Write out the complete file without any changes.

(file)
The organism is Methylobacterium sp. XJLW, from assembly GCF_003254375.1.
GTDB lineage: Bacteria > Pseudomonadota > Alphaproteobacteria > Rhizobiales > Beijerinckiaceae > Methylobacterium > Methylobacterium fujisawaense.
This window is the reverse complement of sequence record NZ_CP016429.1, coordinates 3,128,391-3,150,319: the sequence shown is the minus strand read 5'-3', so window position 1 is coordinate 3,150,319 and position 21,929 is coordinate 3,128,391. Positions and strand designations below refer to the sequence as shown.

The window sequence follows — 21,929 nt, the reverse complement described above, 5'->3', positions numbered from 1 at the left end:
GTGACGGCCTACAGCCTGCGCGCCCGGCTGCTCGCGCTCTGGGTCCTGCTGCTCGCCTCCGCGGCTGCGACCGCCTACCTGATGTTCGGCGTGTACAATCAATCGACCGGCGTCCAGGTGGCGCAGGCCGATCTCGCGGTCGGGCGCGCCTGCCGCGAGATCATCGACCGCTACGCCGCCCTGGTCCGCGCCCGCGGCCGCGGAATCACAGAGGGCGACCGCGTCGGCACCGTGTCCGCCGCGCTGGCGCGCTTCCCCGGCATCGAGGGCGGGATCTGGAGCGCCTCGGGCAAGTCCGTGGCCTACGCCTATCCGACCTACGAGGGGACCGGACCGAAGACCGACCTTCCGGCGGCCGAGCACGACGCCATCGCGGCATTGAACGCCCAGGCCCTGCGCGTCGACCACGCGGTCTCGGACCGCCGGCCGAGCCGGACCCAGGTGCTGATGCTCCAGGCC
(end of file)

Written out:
The organism is Methylobacterium sp. XJLW, from assembly GCF_003254375.1.
GTDB lineage: Bacteria > Pseudomonadota > Alphaproteobacteria > Rhizobiales > Beijerinckiaceae > Methylobacterium > Methylobacterium fujisawaense.
This window is the reverse complement of sequence record NZ_CP016429.1, coordinates 3,128,391-3,150,319: the sequence shown is the minus strand read 5'-3', so window position 1 is coordinate 3,150,319 and position 21,929 is coordinate 3,128,391. Positions and strand designations below refer to the sequence as shown.

The window sequence follows — 21,929 nt, the reverse complement described above, 5'->3', positions numbered from 1 at the left end:
GTGACGGCCTACAGCCTGCGCGCCCGGCTGCTCGCGCTCTGGGTCCTGCTGCTCGCCTCCGCGGCTGCGACCGCCTACCTGATGTTCGGCGTGTACAATCAATCGACCGGCGTCCAGGTGGCGCAGGCCGATCTCGCGGTCGGGCGCGCCTGCCGCGAGATCATCGACCGCTACGCCGCCCTGGTCCGCGCCCGCGGCCGCGGAATCACAGAGGGCGACCGCGTCGGCACCGTGTCCGCCGCGCTGGCGCGCTTCCCCGGCATCGAGGGCGGGATCTGGAGCGCCTCGGGCAAGTCCGTGGCCTACGCCTATCCGACCTACGAGGGGACCGGACCGAAGACCGACCTTCCGGCGGCCGAGCACGACGCCATCGCGGCATTGAACGCCCAGGCCCTGCGCGTCGACCACGCGGTCTCGGACCGCCGGCCGAGCCGGACCCAGGTGCTGATGCTCCAGGCC